Synopsis: Roz, a wanderer of the alien planet Paeroa, finds a young amnesiac named Nicholas. After rescuing the boy from certain death, Roz, Nicholas, and Roz’s traveling companion, Gebs (who looks like a sentient gorilla with pants) set off on a wild adventure to reunite Nicholas with his mother. Along their journey, the trio must avoid the perils of the Peculiar flora and fauna of Paeroa while staying ahead of the mysterious Cloaks chasing Nicholas. Welcome to the Hollow Mountain.
Review: Hollow Mountain is an outstanding fantasy tale in the rich tradition of the bizarre. The DNA of this story can be seen in its predecessors such as: The Dark Crystal, Prophet, Wizards, The Never Ending Story, Multiple Warheads. If any of those examples resonate with you, then Hollow Mountain is the book for you. All of the elements of the hero’s journey are present. We start this epic with a creation myth. An unknown narrator explains how this world came to be; furthermore, this explains why this world, though very alien and disparate, works in harmony. Writer and artist Austin James has taken a great care in his world building, and he did it with a solid foundation.
Nicholas begins his journey in a wasteland. Barefoot and in pajamas, Nick seems ill prepared for the dangers of this unfamiliar world. Roz, the main hero of the story, rescues the boy while out foraging for food. Roz seems capable, resourceful. By pairing these two together, James is able to subvert the traditional idea of the hero dynamic – I will let you figure how on your own. When Roz and Nick meet up with Gebs, the trio begin to traverse more of the world, and they begin to be hunted by the Cloaks . These beings seem deadly and terrifically terrifying. As the characters move from one strange locale to another, we are treated to small little vignettes of Paeroa.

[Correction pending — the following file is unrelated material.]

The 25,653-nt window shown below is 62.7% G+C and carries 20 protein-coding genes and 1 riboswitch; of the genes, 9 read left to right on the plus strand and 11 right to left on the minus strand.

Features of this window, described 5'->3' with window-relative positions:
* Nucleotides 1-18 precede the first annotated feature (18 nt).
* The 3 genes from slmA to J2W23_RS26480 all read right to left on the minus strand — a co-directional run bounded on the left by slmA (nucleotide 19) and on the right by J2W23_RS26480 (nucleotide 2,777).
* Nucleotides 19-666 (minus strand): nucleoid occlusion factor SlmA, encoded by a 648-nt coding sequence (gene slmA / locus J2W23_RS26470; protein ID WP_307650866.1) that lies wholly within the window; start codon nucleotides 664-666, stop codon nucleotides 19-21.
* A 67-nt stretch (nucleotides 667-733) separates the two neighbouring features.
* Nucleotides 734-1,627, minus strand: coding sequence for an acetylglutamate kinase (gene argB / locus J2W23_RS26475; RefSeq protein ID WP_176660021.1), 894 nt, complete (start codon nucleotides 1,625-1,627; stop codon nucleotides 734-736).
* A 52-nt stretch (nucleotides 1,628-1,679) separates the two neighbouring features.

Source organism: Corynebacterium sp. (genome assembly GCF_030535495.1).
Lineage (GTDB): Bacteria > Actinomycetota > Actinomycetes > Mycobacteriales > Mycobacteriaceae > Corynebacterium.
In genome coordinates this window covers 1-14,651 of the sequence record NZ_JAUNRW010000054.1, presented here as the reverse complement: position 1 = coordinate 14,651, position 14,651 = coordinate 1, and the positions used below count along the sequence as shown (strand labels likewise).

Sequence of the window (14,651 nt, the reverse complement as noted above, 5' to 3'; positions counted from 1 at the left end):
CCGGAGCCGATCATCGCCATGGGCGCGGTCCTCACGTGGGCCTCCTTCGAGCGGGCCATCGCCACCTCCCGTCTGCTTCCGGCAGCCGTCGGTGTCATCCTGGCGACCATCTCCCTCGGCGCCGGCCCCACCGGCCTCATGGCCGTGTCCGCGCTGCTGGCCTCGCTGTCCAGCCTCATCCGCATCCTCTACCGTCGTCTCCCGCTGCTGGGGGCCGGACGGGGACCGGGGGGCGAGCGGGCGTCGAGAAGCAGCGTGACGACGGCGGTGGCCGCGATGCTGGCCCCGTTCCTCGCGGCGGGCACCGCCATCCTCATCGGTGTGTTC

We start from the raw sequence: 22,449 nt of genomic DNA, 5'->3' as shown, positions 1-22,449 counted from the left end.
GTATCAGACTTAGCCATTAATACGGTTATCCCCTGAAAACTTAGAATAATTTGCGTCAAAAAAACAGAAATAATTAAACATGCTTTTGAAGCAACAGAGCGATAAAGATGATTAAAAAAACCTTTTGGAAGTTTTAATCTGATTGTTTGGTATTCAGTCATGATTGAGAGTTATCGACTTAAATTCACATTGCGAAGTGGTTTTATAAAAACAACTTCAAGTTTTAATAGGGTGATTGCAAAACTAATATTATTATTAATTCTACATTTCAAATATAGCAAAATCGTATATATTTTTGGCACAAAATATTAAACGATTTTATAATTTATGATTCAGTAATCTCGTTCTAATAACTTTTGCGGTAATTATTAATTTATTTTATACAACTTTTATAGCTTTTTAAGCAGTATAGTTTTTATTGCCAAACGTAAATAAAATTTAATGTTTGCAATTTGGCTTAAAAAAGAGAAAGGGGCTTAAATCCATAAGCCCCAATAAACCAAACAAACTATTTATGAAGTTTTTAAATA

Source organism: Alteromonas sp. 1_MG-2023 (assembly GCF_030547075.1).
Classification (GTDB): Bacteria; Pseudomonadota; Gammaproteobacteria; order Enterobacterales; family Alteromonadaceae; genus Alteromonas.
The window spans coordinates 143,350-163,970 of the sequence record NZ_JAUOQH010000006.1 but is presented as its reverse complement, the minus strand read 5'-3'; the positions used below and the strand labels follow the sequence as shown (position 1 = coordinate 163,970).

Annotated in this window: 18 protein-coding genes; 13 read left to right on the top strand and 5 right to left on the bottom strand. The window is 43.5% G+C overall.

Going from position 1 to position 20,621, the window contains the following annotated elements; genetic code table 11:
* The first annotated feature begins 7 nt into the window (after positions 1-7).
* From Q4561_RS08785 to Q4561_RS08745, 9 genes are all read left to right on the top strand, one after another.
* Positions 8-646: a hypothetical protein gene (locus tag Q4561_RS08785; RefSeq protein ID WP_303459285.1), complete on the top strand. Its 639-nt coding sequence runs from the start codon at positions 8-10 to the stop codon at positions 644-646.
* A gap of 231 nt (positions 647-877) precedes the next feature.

Where Hollow Mountain really shines is in the details. We get little snippets of life around our trinity. Some of this involves meeting Peegles as they discuss the cycle of childbirth and death (a hilarious moment), or just seeing how these plants and animals all interact in nature. James also does something that can be a bit of a gamble. With this world being so foreign, it can sometimes distance the reader; hence, the addition of a field guide gives much-needed explanation of what we have read. The gamble pays off in a big way. It is one of the best parts about this graphic novel. The field guide with all of the exotic plants and animals underscores the idea that this is an actual place. Thus, continuing the meticulous layering of this story.
The art for Hollow Mountain is gorgeous yet grotesque, and Paeroa doesn’t just seem alive. It is alive. This world breathes and teems with a vibrancy that is difficult to generate when world building. Take the Rudebarbs for example. These fun -albeit slightly disgusting- creatures add an element of comedy and emphasizes the rich biodiversity that make this story. In a world that billows the way this one does, nothing seems static. Our characters are no exception either. Roz, Nick, and Gebs appear dynamic and expressive. Austin James accomplishes so much with a simple character designs, and it all blends together seamlessly. Yet the way he orchestrates his splashes pages in Hollow Mountain, Austin James demonstrates a fundamental understanding of how to conduct something so complex with simplicity.
Hollow Mountain is a wonderful odyssey into the strange. There is a richness here that stems from how beautifully crafted this world. With so much packed into this first volume, the story could be overstuffed and bogged down. It is not. The story feels exciting, and the pacing is great. While this type of story may not be suited to everyone’s taste, Hollow Mountain has much to offer for lovers of the genre.